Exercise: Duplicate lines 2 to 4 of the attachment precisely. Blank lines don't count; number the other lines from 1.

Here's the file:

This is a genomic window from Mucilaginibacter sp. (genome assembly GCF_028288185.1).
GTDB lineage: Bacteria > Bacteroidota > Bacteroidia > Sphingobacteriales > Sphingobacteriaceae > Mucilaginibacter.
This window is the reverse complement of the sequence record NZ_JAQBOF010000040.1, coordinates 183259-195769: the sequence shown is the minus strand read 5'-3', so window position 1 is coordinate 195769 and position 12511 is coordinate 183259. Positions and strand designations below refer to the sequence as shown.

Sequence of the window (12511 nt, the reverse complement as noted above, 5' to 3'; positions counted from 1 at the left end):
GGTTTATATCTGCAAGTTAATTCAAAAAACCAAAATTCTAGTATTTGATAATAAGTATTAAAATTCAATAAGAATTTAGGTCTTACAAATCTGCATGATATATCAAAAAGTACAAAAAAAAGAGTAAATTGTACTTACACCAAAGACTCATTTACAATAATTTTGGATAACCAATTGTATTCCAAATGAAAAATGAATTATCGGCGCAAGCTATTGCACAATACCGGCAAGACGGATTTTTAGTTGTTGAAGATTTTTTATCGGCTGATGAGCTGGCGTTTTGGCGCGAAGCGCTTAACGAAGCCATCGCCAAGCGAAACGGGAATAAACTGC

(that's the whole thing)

GTDB lineage: Bacteria > Bacteroidota > Bacteroidia > Sphingobacteriales > Sphingobacteriaceae > Mucilaginibacter.
This window is the reverse complement of the sequence record NZ_JAQBOF010000040.1, coordinates 183259-195769: the sequence shown is the minus strand read 5'-3', so window position 1 is coordinate 195769 and position 12511 is coordinate 183259. Positions and strand designations below refer to the sequence as shown.

Sequence of the window (12511 nt, the reverse complement as noted above, 5' to 3'; positions counted from 1 at the left end):